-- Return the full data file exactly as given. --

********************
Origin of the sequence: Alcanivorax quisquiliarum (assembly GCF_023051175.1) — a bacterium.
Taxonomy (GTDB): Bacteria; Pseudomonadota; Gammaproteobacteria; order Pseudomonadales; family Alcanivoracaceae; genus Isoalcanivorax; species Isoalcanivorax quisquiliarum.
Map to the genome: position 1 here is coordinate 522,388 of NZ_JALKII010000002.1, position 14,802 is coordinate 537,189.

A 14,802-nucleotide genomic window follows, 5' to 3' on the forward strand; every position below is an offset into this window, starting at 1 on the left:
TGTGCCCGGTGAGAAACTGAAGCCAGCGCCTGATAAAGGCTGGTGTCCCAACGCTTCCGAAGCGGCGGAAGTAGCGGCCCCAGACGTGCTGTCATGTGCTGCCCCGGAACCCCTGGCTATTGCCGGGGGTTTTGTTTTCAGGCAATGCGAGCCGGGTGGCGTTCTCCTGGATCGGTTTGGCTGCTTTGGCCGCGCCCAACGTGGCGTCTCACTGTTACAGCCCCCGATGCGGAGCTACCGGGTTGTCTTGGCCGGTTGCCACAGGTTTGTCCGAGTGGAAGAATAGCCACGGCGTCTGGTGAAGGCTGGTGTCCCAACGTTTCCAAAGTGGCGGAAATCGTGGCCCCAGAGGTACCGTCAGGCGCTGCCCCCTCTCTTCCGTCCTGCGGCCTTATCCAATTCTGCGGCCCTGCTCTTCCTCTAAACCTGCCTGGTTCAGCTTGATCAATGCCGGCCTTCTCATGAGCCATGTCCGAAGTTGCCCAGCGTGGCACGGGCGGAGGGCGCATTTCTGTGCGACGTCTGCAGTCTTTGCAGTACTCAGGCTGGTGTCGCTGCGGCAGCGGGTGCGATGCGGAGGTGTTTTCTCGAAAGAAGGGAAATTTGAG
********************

Origin of the sequence: Alcanivorax quisquiliarum (assembly GCF_023051175.1) — a bacterium.
Taxonomy (GTDB): Bacteria; Pseudomonadota; Gammaproteobacteria; order Pseudomonadales; family Alcanivoracaceae; genus Isoalcanivorax; species Isoalcanivorax quisquiliarum.
Map to the genome: position 1 here is coordinate 522,388 of NZ_JALKII010000002.1, position 14,802 is coordinate 537,189.

A 14,802-nucleotide genomic window follows, 5' to 3' on the forward strand; every position below is an offset into this window, starting at 1 on the left:
TGTGCCCGGTGAGAAACTGAAGCCAGCGCCTGATAAAGGCTGGTGTCCCAACGCTTCCGAAGCGGCGGAAGTAGCGGCCCCAGACGTGCTGTCATGTGCTGCCCCGGAACCCCTGGCTATTGCCGGGGGTTTTGTTTTCAGGCAATGCGAGCCGGGTGGCGTTCTCCTGGATCGGTTTGGCTGCTTTGGCCGCGCCCAACGTGGCGTCTCACTGTTACAGCCCCCGATGCGGAGCTACCGGGTTGTCTTGGCCGGTTGCCACAGGTTTGTCCGAGTGGAAGAATAGCCACGGCGTCTGGTGAAGGCTGGTGTCCCAACGTTTCCAAAGTGGCGGAAATCGTGGCCCCAGAGGTACCGTCAGGCGCTGCCCCCTCTCTTCCGTCCTGCGGCCTTATCCAATTCTGCGGCCCTGCTCTTCCTCTAAACCTGCCTGGTTCAGCTTGATCAATGCCGGCCTTCTCATGAGCCATGTCCGAAGTTGCCCAGCGTGGCACGGGCGGAGGGCGCATTTCTGTGCGACGTCTGCAGTCTTTGCAGTACTCAGGCTGGTGTCGCTGCGGCAGCGGGTGCGATGCGGAGGTGTTTTCTCGAAAGAAGGGAAATTTGAG